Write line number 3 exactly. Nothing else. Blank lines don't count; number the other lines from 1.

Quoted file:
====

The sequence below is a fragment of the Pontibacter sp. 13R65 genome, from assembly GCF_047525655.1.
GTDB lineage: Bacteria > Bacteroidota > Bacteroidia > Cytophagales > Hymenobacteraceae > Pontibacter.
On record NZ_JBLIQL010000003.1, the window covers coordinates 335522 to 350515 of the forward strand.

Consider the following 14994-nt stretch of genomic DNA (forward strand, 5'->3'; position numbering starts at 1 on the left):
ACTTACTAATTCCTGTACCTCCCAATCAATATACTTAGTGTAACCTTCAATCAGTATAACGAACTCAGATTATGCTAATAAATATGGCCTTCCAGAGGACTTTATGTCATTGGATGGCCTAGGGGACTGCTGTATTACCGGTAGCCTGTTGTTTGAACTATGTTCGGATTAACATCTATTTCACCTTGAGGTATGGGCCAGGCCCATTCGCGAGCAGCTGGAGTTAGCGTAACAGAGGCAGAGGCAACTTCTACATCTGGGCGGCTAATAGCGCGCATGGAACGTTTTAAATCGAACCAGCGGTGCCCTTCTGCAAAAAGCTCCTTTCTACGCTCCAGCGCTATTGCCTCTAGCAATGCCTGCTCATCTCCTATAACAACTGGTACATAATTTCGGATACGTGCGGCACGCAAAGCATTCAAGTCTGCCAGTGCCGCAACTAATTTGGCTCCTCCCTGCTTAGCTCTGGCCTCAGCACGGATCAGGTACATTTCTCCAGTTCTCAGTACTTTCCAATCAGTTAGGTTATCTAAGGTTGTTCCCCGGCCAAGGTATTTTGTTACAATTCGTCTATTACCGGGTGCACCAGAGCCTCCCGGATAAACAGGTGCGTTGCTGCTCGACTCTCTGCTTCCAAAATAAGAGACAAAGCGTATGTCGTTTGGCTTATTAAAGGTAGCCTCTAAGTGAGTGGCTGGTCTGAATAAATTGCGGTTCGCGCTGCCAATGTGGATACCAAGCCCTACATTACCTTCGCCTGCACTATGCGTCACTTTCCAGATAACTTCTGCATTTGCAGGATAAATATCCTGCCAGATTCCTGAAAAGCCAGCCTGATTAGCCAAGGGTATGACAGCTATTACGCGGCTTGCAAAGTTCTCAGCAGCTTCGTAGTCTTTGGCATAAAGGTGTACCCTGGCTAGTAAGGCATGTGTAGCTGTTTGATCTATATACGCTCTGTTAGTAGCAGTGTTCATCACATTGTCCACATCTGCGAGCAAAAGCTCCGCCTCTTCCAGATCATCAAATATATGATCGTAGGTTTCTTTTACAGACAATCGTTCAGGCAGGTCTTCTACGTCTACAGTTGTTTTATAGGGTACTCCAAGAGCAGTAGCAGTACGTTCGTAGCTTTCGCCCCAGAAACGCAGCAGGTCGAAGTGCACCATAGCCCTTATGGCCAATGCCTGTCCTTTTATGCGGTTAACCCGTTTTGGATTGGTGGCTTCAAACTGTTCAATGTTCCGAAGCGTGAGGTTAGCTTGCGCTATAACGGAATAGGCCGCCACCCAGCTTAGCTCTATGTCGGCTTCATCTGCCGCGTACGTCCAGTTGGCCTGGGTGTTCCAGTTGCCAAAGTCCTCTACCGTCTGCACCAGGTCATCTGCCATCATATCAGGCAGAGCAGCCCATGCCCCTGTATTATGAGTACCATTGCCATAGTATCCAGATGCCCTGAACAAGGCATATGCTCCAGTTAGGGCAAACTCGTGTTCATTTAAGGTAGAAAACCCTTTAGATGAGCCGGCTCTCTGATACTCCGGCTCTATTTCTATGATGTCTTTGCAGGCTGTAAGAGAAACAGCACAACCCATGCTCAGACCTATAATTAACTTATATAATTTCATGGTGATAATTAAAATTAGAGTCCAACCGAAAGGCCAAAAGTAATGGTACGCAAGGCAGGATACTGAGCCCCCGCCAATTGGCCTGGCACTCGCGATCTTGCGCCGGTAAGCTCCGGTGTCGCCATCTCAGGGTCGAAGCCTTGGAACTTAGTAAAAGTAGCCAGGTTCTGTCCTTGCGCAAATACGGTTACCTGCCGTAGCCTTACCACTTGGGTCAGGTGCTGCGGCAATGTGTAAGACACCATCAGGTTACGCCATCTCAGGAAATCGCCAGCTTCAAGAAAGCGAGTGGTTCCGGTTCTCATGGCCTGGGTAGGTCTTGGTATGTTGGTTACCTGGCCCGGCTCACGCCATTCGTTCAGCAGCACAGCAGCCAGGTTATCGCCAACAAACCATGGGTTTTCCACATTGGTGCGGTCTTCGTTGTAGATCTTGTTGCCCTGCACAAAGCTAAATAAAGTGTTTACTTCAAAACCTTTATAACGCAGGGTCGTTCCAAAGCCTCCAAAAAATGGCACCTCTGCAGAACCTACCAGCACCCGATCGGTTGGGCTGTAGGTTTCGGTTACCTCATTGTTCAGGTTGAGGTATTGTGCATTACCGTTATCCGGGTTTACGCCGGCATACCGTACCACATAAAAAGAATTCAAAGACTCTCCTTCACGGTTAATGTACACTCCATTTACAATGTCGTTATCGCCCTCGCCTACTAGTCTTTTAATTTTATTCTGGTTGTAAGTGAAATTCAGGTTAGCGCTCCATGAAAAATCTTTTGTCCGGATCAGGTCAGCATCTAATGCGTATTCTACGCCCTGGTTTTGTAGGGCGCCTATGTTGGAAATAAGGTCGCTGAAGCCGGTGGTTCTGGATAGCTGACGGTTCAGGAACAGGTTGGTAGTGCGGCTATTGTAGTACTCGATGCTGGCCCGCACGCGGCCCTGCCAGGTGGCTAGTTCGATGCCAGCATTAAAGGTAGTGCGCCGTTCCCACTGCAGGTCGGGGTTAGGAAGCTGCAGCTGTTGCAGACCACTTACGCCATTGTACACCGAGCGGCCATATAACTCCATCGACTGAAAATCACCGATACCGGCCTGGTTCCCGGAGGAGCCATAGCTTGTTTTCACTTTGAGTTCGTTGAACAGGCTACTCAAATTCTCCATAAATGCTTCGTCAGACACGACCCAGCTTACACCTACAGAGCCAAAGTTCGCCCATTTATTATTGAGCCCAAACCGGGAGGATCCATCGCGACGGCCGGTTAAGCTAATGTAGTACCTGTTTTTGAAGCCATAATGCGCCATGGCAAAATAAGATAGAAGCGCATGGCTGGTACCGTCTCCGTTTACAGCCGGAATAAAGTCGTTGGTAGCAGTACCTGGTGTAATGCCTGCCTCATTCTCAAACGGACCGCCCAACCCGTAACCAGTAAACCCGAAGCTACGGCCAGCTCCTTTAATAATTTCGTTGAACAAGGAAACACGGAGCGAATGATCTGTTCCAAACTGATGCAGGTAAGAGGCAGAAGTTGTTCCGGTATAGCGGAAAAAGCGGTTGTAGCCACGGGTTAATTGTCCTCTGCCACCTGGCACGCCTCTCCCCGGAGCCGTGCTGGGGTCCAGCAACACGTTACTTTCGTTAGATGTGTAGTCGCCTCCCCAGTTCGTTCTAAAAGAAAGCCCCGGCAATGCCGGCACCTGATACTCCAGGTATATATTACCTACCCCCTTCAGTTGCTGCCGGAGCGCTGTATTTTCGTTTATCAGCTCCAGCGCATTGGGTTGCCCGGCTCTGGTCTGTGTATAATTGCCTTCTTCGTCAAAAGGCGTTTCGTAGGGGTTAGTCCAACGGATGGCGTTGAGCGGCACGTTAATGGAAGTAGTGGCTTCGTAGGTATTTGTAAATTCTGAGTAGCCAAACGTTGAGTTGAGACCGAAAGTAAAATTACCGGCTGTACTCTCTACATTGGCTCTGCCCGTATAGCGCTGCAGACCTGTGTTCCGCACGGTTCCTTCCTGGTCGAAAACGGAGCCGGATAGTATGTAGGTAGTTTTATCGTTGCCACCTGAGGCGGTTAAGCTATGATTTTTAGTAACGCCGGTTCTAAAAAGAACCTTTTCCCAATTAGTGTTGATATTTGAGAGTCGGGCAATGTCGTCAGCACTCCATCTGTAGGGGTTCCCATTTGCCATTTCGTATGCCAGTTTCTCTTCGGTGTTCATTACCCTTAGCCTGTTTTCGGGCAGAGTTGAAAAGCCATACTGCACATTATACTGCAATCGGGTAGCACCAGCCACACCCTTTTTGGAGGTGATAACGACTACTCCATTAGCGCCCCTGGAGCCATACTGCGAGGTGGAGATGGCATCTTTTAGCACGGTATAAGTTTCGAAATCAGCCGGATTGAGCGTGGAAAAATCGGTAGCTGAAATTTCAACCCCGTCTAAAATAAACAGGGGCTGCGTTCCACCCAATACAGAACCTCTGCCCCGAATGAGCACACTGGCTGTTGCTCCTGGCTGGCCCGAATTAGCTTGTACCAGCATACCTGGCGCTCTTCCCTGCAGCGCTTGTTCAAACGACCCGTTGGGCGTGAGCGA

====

On record NZ_JBLIQL010000003.1, the window covers coordinates 335522 to 350515 of the forward strand.